How confident is MovieComm founder and CEO Scott DiGiammarino ’84 in future Babson College graduates? So much so that he encouraged everyone in Senior Lecturer Sandra Bravo’s Strategic Marketing capstone class to connect with him on LinkedIn.
“He said, ‘I’ll help you find a job, I’ll give you advice, I’ll help you in any way I can,’ ” Bravo says. “He’s offered it twice.”
It’s far from a blind invitation. DiGiammarino, who established his film library business in 2016, has been working with this group of students all semester long, seeking their input on positioning, brand voice and slogan, social media, and user experience.
“It’s broad, fresh perspectives,” Bravo says. “It’s an energy that says, ‘I’m hungry for this.’
“That’s a beautiful thing.”
In one of the College’s countless examples of remote experiential learning, along with a partnership with a longstanding sports apparel powerhouse, students have the opportunity to learn in one of the most effective ways possible: by doing.
Creativity Drives Innovation
Students in Bravo’s course have offered multiple rounds of business feedback through presentations to DiGiammarino, culminating in one large presentation to his marketing team and a group of investors.
Through this form of learning, students are able to get a snapshot of their future professional careers.
“You have to hit the ground running in business now,” Bravo says. “You need social media skills, you need to understand data and be able to apply it. … Creativity is hard for people to wrap their hands around, but it’s so important, because it drives innovation. That’s what makes you stand apart.”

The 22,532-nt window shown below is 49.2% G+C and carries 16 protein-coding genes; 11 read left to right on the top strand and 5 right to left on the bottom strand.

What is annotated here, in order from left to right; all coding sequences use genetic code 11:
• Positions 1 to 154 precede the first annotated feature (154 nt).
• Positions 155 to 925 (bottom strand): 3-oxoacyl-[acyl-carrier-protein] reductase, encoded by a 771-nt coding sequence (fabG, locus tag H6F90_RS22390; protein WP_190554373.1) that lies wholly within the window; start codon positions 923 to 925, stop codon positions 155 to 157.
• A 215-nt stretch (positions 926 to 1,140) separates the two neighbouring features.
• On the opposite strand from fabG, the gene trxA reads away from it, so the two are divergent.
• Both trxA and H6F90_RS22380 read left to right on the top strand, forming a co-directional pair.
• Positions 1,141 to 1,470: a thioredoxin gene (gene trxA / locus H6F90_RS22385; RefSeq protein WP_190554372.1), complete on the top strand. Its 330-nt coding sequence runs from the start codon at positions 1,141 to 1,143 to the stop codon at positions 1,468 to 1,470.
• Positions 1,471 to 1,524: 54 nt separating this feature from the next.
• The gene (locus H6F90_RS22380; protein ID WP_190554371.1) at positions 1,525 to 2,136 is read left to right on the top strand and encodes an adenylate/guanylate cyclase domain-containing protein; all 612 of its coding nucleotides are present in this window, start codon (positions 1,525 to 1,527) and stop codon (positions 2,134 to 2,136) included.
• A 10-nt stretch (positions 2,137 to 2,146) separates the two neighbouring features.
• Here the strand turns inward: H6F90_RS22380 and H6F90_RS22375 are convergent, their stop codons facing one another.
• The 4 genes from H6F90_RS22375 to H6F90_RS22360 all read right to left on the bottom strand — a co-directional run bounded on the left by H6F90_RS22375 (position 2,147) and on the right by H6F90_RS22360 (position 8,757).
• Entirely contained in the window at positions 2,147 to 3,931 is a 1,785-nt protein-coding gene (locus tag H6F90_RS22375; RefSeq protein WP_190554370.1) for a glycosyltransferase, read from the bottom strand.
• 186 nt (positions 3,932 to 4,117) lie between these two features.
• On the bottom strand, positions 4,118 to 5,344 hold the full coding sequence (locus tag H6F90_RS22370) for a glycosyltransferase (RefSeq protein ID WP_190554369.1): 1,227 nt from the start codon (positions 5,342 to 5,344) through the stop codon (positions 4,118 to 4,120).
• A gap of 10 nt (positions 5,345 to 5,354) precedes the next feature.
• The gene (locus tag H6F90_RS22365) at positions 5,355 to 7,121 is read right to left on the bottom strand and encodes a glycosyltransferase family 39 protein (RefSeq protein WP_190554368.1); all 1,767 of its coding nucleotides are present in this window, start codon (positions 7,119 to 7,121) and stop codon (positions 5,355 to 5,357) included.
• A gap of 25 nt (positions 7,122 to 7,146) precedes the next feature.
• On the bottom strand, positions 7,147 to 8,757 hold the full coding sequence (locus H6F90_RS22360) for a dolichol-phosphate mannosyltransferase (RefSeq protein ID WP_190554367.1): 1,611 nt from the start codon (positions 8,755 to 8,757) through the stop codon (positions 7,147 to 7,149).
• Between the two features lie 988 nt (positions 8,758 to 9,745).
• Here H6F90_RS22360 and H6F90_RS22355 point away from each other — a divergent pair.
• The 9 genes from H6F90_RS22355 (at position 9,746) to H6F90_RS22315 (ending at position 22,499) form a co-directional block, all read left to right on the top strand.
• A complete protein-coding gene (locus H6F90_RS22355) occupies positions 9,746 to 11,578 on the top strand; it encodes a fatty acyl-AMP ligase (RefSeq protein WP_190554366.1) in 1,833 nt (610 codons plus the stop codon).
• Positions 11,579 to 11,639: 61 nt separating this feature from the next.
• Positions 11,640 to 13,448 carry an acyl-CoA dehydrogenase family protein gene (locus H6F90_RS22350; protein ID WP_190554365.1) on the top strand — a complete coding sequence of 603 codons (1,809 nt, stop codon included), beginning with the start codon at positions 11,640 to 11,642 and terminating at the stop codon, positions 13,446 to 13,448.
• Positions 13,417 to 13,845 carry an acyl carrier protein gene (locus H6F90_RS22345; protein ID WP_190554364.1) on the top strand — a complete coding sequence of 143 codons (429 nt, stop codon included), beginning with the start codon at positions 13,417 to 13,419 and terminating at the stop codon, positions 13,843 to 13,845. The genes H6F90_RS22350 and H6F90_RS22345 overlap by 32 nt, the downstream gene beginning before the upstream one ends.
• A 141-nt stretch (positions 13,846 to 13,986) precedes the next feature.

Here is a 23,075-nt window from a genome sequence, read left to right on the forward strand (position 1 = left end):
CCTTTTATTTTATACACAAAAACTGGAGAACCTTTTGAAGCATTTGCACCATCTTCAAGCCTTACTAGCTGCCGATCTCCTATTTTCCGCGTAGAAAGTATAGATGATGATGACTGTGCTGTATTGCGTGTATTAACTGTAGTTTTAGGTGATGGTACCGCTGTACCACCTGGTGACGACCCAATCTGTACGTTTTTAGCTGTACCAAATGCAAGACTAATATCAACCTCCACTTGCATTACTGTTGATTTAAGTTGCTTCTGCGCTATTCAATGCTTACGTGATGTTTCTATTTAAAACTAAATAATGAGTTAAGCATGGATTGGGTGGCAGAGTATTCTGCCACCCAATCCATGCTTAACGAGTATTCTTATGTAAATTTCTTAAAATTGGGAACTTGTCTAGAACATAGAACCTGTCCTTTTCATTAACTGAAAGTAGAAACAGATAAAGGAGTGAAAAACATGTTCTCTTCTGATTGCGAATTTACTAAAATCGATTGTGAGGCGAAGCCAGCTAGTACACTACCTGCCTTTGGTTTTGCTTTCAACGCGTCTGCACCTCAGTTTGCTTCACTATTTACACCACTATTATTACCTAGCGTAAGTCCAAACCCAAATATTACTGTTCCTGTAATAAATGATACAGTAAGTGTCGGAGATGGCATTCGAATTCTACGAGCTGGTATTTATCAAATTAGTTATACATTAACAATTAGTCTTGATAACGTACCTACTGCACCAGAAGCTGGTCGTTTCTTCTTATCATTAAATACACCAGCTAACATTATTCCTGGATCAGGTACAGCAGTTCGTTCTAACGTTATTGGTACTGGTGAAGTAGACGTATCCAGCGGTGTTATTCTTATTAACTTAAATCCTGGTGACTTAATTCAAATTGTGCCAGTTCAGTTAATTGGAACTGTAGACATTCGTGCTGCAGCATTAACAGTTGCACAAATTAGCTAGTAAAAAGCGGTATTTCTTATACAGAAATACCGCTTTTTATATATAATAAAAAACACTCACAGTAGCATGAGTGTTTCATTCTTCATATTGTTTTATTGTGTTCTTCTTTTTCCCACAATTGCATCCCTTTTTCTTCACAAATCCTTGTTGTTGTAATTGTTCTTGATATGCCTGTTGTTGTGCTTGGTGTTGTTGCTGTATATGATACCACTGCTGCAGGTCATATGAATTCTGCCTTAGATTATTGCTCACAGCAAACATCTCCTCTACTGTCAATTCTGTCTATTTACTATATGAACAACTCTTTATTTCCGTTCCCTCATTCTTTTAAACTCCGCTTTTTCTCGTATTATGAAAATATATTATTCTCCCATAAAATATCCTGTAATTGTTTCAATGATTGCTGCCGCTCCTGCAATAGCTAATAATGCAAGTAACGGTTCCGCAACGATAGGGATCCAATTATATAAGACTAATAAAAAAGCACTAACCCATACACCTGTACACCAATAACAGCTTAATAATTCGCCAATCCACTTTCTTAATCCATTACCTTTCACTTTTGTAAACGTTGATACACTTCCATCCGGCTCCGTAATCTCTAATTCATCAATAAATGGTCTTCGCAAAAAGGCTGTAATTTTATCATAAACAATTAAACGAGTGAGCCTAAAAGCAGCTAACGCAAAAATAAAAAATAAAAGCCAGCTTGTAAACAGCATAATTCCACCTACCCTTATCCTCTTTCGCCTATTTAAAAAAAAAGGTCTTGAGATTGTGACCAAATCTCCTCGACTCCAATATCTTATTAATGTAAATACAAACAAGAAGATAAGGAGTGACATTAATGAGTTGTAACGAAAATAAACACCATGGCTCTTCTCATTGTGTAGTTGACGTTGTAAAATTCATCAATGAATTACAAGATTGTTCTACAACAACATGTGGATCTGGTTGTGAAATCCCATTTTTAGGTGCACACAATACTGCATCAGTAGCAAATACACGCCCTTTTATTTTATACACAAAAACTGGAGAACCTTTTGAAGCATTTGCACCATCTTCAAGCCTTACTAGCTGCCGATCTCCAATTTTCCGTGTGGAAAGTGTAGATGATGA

DiGiammarino’s motivation to help these students is yet another example of the power of the College’s alumni network.
“Babson is a great community in that way,” Bravo says.
Collaborating from Around the World
Lecturer Mike McGuirk has been teaching at Babson for only a few months. But, in that short time, he continues to be amazed by the collaboration between students and cooperation with the challenges faced in this new normal.
In his marketing analytics courses, his students have worked with global apparel company Champion. Responsibilities have included developing a customer segmentation solution, estimating customer spending over the next two years, and forming that data into a set of marketing recommendations presented to Champion leadership.
The teamwork demonstrated between one group of students who worked together from Shanghai, Bangkok, and Wellesley resonated with McGuirk.
“It just blows your mind,” he says. “Since last spring, Babson students have been presented with an unexpected, unprecedented challenge of needing to adapt quickly. They were prepared to do it. … Their ability to operate remotely or in person is truly going to benefit them once they graduate.”
“Since last spring, Babson students have been presented with an unexpected, unprecedented challenge of needing to adapt quickly. They were prepared to do it. … Their ability to operate remotely or in person is truly going to benefit them once they graduate.”
Lecturer Mike McGuirk
During a series of presentations to Champion, students pitched a number of ideas that the brand was ready to implement immediately.
“Everything they brought to the table was insight-driven and authentic,” McGuirk says. “That came across to the clients in a big way.”
Champion was so impressed with the students’ suggestions, the brand provided several of them with gift baskets of apparel.
“I kept telling students, you’re sitting at Babson or working from homes remotely, but you should picture yourself as being in an office down at Champion. You’re doing everything a marketing analyst would be expected to do,” he says. “Students go into this thinking they’ll learn from Champion, but in large part, it’s two-way.”